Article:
In a landmark ruling, Taiwan has recognized a same-sex marriage between a Taiwanese man and his partner from Macau, where same-sex marriage is illegal.
29-year-old Ting Tse-yen, a Taiwanese citizen, and 33-year-old Leong Chin-fai, a Macau national, decided to sue the government after they went to register their marriage at a household registration office on Oct. 1, 2019 but were rejected.
Taiwan became the first country in Asia to legalize same-sex marriage in May 2019, but under the law, same-sex marriages will only be recognized if the couple are both from countries where same-sex marriage is legal.
The couple’s lawyer argued that as Macau’s civil law states that a citizen’s status is determined by the law of their place of residence, Taiwanese law must apply to Leong, who has been living in Taiwan since 2017, according to The New Lens.
On Thursday May 6, the Taipei High Administrative Court ruled in the couple’s favor and ordered the government office to revoke its decision and approve the marriage registration.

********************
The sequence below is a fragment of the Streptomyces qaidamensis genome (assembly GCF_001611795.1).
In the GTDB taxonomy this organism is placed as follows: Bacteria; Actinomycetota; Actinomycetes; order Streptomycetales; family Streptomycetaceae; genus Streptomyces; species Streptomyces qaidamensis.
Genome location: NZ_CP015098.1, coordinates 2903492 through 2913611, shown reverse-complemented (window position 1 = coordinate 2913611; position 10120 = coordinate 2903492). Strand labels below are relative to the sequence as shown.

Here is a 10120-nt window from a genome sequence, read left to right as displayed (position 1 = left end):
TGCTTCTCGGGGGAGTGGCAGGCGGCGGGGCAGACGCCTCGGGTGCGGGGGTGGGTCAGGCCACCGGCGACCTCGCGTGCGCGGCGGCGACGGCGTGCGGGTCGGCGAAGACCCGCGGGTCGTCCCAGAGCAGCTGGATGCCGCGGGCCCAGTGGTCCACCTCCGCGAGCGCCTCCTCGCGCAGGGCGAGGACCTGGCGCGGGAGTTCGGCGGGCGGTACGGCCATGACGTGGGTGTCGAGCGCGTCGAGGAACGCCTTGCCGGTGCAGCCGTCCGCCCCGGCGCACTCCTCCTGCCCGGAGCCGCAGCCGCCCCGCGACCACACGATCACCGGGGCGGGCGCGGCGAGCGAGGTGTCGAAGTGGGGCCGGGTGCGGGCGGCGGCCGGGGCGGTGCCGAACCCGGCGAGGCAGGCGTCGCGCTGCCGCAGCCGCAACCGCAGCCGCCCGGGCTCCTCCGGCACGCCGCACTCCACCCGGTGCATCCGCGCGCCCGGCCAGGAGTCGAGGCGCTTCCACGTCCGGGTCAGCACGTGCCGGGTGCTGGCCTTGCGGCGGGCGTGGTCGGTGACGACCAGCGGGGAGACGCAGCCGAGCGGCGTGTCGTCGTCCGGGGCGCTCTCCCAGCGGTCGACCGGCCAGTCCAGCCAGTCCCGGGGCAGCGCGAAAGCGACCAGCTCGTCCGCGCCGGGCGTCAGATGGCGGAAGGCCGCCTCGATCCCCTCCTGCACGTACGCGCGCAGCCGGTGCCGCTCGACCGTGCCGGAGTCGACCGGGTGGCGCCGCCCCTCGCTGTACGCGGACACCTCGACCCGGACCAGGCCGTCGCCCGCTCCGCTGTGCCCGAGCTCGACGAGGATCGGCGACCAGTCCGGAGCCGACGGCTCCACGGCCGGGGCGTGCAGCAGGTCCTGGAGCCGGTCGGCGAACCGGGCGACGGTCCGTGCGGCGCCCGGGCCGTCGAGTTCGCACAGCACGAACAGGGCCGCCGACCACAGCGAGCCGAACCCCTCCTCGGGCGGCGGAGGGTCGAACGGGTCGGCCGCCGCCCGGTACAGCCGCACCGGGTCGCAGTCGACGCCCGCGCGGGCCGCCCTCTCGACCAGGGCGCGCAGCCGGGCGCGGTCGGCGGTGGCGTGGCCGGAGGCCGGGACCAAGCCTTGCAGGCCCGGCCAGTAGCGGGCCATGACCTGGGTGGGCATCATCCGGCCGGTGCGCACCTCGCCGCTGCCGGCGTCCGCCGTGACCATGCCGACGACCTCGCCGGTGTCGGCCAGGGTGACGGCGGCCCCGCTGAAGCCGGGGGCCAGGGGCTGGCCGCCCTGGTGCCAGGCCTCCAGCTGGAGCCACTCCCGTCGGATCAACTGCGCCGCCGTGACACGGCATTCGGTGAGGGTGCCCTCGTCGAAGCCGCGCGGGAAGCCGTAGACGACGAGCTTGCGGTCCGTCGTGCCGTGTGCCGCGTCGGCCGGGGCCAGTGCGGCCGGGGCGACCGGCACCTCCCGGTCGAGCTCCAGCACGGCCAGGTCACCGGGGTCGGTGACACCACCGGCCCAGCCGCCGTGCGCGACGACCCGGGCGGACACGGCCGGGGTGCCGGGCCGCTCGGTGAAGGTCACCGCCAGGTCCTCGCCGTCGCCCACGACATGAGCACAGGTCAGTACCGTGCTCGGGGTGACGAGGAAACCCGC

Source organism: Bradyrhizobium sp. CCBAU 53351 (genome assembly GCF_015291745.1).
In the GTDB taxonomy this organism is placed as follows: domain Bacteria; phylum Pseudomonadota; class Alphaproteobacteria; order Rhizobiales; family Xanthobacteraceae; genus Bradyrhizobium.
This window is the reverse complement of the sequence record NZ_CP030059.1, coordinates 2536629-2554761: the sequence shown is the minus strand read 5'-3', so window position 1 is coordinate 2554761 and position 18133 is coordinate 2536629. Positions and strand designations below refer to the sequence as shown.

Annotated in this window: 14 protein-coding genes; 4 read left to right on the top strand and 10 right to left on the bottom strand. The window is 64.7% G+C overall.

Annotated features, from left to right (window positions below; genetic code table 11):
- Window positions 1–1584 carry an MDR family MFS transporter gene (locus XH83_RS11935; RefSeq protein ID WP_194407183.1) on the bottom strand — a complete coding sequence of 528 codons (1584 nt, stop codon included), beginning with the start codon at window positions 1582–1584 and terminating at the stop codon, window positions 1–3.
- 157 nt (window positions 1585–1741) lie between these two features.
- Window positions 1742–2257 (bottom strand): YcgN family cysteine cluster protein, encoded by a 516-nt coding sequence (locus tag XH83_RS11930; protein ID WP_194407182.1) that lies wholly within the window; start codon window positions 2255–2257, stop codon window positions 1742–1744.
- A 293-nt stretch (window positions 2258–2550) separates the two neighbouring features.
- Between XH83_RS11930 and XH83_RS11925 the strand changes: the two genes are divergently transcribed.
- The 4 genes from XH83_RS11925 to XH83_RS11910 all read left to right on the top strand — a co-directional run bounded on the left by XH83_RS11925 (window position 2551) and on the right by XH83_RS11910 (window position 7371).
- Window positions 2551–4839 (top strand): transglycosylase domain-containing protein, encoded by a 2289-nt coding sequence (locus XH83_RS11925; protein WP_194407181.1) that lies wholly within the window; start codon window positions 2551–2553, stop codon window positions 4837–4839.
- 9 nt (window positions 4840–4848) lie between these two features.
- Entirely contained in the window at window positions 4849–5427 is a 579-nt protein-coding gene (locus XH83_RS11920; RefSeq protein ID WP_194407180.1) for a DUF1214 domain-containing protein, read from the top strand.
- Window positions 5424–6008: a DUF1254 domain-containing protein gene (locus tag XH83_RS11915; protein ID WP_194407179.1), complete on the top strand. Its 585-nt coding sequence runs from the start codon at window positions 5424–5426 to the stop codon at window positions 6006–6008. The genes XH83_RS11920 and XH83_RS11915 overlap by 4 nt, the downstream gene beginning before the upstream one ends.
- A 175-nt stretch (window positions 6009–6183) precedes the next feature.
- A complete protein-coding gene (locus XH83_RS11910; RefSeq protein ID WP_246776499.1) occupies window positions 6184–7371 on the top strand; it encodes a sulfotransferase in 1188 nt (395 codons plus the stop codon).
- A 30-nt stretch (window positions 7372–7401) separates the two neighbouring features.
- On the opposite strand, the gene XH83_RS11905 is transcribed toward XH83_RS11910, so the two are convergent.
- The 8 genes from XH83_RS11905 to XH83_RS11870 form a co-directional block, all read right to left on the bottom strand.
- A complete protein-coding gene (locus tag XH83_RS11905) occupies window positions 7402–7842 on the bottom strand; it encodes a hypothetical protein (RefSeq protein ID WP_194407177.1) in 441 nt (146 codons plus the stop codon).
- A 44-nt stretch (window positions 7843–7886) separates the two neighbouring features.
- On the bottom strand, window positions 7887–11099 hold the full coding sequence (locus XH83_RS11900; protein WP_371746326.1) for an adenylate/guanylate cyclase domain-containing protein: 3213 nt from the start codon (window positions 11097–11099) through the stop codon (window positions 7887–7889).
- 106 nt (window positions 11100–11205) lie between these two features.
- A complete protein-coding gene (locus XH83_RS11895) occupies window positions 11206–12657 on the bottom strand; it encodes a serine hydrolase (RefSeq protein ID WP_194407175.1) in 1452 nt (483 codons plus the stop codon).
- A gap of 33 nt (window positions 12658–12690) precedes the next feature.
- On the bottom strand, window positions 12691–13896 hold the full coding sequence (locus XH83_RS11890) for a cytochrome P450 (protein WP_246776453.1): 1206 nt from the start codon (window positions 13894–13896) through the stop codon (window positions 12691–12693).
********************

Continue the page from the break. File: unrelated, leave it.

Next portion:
This is the first time a court in Taiwan has directly ordered the household registration office to record an international same-sex marriage, the couple’s lawyer said, AFP reported.
The couple, who own a bakery together, welcomed the ruling.
“Today’s ruling is not the end, it’s a process and a small milestone,” Leong told AFP. “We hope in the future all international same-sex couples can register their marriages directly rather than having to go to courts.”